How To: CakePHP, CakeDC Users and Amazon Cognito

Long time ago, in 2010, CakeDC Users plugin for CakePHP was released for CakePHP 1.3. Almost nine years has passed and the initial code has changed dramatically, offering new and exciting features. In 2011 the team released the first version to be compatible with the new CakePHP 2.0. At this moment we focused in keeping the same features and only adding support for the new version of the framework. When CakePHP 3.0 arrived in 2015 we decided to refactor Users plugin completely, making it easier to use but also adding terrific features out of the box like:

  • Social login with most popular providers
  • RBAC permissions
  • Superuser
  • And much more..
It continued evolving and today we will show how to use the latest provider we have added to the social login feature in the plugin, Amazon Cognito. Let’s talk first about it. We'll use Amazon Cognito basically as an Oauth 2.0 Server. It'll let you manage your user groups and users. It provides a simple interface to sign up, sign-in and also use many social providers like Facebook, Google and Amazon. It also allows using SAML 2.0 providers and they promise it may scale to millions of users. You can also fully customize form and buttons. Best of all, it is free for the first 50,000 logins. Let's start configuring Amazon Cognito in AWS Panel. We must first create a user pool. You could have different user pools and each of them having an exclusive set of features.     Now we need to customize our new pool adding a pool name, etc. We can use default settings for testing purposes. If you want to customize fields you should then go through steps.     Once we check everything is okay we can click on Create Pool.     Now, it's time to setup App Clients. If you are familiar with OAuth and another services it is like creating a Facebook or Twitter App.     And then click on Add an app client.  Just add a name and save.   Remember to write down your client ID and client secret because they will be needed later to configure Users plugin. The next step is to setup app client settings. We need to configure:
  • Callback url: set it to /auth/cognito if you want to use plugin defaults.
  • The flow to Authorization code grant and the scopes you must select at least email and openid. You can select profile in case you want to get all the user information from cognito.
      Finally we need to configure a domain name for the user pool. Use a custom domain or a subdomain from Cognito.     Now that we are ready with Cognito setup, let’s easily create a new CakePHP app, to connect with Amazon Cognito. First, we need a new CakePHP app: composer create-project --prefer-dist cakephp/app users-app Remember to create a new empty database. Now we can go to users-app folder and run: composer require cakedc/users After CakeDC Users plugin is installed, we need to install Oauth 2 Cognito provider package: composer require cakedc/oauth2-cognito CakeDC Users plugin configuration is pretty easy: $this->addPlugin('CakeDC/Users'); public function pluginBootstrap() { parent::pluginBootstrap(); Configure::load('users'); } return [ 'Users.Social.login' =--> true, 'OAuth.providers.cognito.options.clientId' => 'CLIENT_ID', 'OAuth.providers.cognito.options.clientSecret' => 'CLIENT_SECRET', 'OAuth.providers.cognito.options.cognitoDomain' => 'DOMAIN', 'OAuth.providers.cognito.options.region' => 'REGION', ];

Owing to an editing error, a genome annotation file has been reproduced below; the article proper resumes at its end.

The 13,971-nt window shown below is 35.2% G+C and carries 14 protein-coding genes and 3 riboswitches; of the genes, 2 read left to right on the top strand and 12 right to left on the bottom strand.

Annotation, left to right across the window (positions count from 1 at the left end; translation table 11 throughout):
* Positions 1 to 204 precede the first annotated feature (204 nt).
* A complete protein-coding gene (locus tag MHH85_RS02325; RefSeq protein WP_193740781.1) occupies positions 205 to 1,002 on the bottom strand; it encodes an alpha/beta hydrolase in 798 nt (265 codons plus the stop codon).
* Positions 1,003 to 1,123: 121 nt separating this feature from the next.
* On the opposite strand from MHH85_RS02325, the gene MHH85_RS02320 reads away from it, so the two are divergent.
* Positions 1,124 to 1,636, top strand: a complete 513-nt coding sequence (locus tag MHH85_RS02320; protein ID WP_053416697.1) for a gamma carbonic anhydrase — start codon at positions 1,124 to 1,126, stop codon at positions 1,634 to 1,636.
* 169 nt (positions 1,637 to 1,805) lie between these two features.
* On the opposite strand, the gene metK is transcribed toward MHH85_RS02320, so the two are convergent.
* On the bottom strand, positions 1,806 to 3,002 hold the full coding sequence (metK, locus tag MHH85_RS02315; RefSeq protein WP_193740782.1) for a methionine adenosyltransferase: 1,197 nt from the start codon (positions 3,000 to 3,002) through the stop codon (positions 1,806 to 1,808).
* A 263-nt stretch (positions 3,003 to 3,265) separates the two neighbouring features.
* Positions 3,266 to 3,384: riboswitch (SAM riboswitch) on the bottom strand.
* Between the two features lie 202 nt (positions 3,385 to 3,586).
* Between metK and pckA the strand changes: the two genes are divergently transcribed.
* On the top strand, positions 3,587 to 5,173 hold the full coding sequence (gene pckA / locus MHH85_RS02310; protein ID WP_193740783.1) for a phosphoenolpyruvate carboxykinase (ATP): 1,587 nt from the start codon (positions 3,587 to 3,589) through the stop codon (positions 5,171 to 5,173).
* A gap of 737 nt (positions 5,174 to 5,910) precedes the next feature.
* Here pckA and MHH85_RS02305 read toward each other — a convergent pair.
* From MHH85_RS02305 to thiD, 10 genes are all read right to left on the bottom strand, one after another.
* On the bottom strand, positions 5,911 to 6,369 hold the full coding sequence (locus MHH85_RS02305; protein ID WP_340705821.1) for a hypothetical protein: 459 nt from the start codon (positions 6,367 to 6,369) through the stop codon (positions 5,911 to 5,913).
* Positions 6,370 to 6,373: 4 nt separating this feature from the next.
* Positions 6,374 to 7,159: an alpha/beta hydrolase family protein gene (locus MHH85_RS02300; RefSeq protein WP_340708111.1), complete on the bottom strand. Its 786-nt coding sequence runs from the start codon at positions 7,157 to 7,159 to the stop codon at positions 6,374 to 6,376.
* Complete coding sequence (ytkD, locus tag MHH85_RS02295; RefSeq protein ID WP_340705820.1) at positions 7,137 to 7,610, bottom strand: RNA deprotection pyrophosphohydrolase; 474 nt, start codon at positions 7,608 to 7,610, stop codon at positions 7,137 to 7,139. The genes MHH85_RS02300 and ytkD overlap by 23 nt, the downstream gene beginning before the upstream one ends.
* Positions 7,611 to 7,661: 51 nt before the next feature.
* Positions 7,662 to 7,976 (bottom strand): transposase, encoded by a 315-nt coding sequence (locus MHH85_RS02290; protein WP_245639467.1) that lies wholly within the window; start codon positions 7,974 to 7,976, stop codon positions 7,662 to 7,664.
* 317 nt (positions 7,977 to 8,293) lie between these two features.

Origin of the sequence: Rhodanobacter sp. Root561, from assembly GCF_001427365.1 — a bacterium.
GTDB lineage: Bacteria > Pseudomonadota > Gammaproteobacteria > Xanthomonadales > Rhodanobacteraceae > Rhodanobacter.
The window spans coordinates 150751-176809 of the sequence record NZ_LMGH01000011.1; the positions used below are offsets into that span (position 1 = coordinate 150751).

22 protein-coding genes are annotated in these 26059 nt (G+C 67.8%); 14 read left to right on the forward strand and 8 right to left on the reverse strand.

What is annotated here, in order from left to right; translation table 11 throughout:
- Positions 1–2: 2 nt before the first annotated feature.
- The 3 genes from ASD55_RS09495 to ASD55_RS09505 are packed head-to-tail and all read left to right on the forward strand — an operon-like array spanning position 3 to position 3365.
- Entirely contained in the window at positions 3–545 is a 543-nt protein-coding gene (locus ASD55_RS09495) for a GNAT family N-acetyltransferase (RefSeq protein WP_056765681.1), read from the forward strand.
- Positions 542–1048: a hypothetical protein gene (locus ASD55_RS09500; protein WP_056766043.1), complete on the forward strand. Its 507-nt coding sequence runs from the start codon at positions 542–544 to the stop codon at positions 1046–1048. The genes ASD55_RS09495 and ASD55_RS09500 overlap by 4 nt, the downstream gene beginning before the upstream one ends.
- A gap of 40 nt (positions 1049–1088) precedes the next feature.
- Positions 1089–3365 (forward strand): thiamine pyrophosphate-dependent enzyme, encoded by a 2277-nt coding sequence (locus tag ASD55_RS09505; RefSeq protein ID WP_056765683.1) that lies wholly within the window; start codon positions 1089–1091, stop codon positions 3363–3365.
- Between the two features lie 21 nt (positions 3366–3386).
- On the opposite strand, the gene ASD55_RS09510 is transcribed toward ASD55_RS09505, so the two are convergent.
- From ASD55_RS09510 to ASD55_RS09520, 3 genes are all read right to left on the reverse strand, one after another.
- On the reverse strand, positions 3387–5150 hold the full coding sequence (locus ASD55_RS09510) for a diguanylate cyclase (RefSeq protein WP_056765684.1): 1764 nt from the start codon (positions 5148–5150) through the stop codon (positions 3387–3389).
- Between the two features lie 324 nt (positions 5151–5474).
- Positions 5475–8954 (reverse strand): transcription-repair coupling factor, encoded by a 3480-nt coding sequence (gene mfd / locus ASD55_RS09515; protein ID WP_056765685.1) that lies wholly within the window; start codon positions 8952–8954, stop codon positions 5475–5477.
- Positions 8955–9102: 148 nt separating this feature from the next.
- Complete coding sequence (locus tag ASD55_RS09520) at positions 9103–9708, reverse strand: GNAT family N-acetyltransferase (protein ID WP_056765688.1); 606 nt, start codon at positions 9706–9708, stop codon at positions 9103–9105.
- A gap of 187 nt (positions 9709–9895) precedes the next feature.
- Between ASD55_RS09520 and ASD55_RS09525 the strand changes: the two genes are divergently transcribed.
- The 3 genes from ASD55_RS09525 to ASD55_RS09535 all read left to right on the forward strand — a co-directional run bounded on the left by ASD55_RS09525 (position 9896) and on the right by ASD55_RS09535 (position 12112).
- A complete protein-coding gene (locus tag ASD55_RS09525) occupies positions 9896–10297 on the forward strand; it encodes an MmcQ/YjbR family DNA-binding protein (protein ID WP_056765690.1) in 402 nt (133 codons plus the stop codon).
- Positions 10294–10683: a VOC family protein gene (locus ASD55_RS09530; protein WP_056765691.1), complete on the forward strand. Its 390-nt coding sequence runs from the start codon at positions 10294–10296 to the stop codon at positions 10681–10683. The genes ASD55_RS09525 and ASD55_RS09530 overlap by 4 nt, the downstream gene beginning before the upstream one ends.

• Load the Users Plugin bin/cake plugin load CakeDC/Users
  • If you prefer to do this manually, add this line at the end of your src/Application.php bootstrap() method
  • Add the following line into AppController::initialize() method $this->loadComponent('CakeDC/Users.UsersAuth');
  • Add the following code to your src/Application.php pluginBootstrap() method to ensure we override the plugin defaults
  • Add the file config/users.php with your specific configuration, including
In case you used a custom domain for you user pool, you can replace cognitoDomain option by using hostedDomain option (including protocol): 'OAuth.providers.cognito.options.hostedDomain' => 'YOUR DOMAIN', Scope option defaults to email openid . If you selected another scopes, you may want to add them as well: 'OAuth.providers.cognito.options.scope' => 'email openid profile', Finally we just need to go to /login.     and click on Sign in with Cognito. If everything is setup correctly you should see the following screen:   You can previously create a user in AWS panel or just click signup on that screen. After login you will be redirected to homepage in CakePHP App. As you can see, the setup for both Cognito and App are simple if you use default settings. However after testing defaults, you can start customizing forms, fields, adding third party apps. You have no limits.  

Last words

We create and maintain many open source plugins as well as contribute to the CakePHP Community as part of our open source work in CakeDC. While developing this provider, we've also published a generic Oauth2 Amazon Cognito repository. Reference  

Boost CakePHP using RoadRunner Plugin

https://github.com/CakeDC/cakephp-roadrunner was just released! Some time ago we developed a bridge for the PHP Process Manager, and now we've integrated with another alternative, a fast, go based, PHP application server (see https://github.com/spiral/roadrunner) Using this approach, and configuring nginx + roadrunner + cakephp, we're getting ~1500 requests per second for a typical index operation (including database access), and over 2200 (!) requests per second using a cached resultset. Here's what you need to do:

  • composer require cakedc/cakephp-roadrunner
  • Download roadrunner binary and place the file in your filesystem, for example under /usr/local/bin/rr
  • Create a RoadRunner worker file, or use the example worker provided
cp vendor/cakedc/cakephp-roadrunner/worker/cakephp-worker.php . cp vendor/cakedc/cakephp-roadrunner/worker/.rr.json . Note the configuration is stored in .rr.json file, check all possible keys here https://github.com/spiral/roadrunner/wiki/Configuration
  • Start the server, either using your own configuration or the sample configuration provided in the plugin
/usr/local/bin/rr serve   Check plugin details here > https://github.com/CakeDC/cakephp-roadrunner

Last words

Please let us know if you use it, we are always improving our plugins - And happy to get issues and pull requests for our open source plugins. As part of our open source work in CakeDC, we maintain many open source plugins as well as contribute to the CakePHP Community.

We Bake with CakePHP